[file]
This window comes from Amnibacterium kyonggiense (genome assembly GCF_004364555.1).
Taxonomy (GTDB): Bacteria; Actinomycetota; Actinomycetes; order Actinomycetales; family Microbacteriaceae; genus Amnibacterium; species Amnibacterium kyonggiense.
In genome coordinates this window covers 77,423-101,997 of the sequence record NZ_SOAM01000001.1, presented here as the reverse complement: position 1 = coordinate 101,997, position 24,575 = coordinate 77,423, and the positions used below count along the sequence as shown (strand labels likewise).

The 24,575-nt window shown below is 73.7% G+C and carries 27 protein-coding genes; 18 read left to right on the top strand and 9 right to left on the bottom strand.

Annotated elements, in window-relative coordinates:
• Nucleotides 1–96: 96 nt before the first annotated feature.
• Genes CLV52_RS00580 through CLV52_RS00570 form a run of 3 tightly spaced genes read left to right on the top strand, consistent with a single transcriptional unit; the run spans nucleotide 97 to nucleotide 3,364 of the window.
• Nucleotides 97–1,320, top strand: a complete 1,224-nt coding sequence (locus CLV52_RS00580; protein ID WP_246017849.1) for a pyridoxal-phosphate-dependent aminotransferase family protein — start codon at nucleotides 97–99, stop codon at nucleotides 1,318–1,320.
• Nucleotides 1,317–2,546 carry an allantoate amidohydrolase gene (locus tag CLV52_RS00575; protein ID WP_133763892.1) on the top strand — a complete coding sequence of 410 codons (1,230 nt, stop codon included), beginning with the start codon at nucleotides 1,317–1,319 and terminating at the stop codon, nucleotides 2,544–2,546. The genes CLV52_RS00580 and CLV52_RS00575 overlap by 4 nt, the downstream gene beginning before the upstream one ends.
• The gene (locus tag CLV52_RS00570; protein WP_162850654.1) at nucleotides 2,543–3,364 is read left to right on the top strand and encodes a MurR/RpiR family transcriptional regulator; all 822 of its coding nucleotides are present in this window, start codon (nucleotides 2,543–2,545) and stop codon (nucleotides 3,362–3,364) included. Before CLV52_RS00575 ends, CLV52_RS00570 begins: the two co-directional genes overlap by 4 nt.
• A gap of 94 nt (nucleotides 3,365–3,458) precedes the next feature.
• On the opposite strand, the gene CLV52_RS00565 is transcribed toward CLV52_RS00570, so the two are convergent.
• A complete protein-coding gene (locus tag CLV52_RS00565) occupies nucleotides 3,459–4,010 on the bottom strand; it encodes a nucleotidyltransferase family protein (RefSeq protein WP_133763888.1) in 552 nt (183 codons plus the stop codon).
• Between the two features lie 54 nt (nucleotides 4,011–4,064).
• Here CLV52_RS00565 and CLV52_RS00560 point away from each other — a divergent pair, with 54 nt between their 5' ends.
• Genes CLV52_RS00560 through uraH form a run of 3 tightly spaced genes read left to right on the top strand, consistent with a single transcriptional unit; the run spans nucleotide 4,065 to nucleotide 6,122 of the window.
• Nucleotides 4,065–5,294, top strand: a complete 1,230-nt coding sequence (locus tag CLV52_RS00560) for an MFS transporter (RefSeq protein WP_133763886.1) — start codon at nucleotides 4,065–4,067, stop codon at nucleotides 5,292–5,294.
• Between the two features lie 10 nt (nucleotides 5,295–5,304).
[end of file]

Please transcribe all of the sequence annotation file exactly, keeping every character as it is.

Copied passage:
This window comes from Amnibacterium kyonggiense (genome assembly GCF_004364555.1).
Taxonomy (GTDB): Bacteria; Actinomycetota; Actinomycetes; order Actinomycetales; family Microbacteriaceae; genus Amnibacterium; species Amnibacterium kyonggiense.
In genome coordinates this window covers 77,423-101,997 of the sequence record NZ_SOAM01000001.1, presented here as the reverse complement: position 1 = coordinate 101,997, position 24,575 = coordinate 77,423, and the positions used below count along the sequence as shown (strand labels likewise).

The 24,575-nt window shown below is 73.7% G+C and carries 27 protein-coding genes; 18 read left to right on the top strand and 9 right to left on the bottom strand.

Annotated elements, in window-relative coordinates:
• Nucleotides 1–96: 96 nt before the first annotated feature.
• Genes CLV52_RS00580 through CLV52_RS00570 form a run of 3 tightly spaced genes read left to right on the top strand, consistent with a single transcriptional unit; the run spans nucleotide 97 to nucleotide 3,364 of the window.
• Nucleotides 97–1,320, top strand: a complete 1,224-nt coding sequence (locus CLV52_RS00580; protein ID WP_246017849.1) for a pyridoxal-phosphate-dependent aminotransferase family protein — start codon at nucleotides 97–99, stop codon at nucleotides 1,318–1,320.
• Nucleotides 1,317–2,546 carry an allantoate amidohydrolase gene (locus tag CLV52_RS00575; protein ID WP_133763892.1) on the top strand — a complete coding sequence of 410 codons (1,230 nt, stop codon included), beginning with the start codon at nucleotides 1,317–1,319 and terminating at the stop codon, nucleotides 2,544–2,546. The genes CLV52_RS00580 and CLV52_RS00575 overlap by 4 nt, the downstream gene beginning before the upstream one ends.
• The gene (locus tag CLV52_RS00570; protein WP_162850654.1) at nucleotides 2,543–3,364 is read left to right on the top strand and encodes a MurR/RpiR family transcriptional regulator; all 822 of its coding nucleotides are present in this window, start codon (nucleotides 2,543–2,545) and stop codon (nucleotides 3,362–3,364) included. Before CLV52_RS00575 ends, CLV52_RS00570 begins: the two co-directional genes overlap by 4 nt.
• A gap of 94 nt (nucleotides 3,365–3,458) precedes the next feature.
• On the opposite strand, the gene CLV52_RS00565 is transcribed toward CLV52_RS00570, so the two are convergent.
• A complete protein-coding gene (locus tag CLV52_RS00565) occupies nucleotides 3,459–4,010 on the bottom strand; it encodes a nucleotidyltransferase family protein (RefSeq protein WP_133763888.1) in 552 nt (183 codons plus the stop codon).
• Between the two features lie 54 nt (nucleotides 4,011–4,064).
• Here CLV52_RS00565 and CLV52_RS00560 point away from each other — a divergent pair, with 54 nt between their 5' ends.
• Genes CLV52_RS00560 through uraH form a run of 3 tightly spaced genes read left to right on the top strand, consistent with a single transcriptional unit; the run spans nucleotide 4,065 to nucleotide 6,122 of the window.
• Nucleotides 4,065–5,294, top strand: a complete 1,230-nt coding sequence (locus tag CLV52_RS00560) for an MFS transporter (RefSeq protein WP_133763886.1) — start codon at nucleotides 4,065–4,067, stop codon at nucleotides 5,292–5,294.
• Between the two features lie 10 nt (nucleotides 5,295–5,304).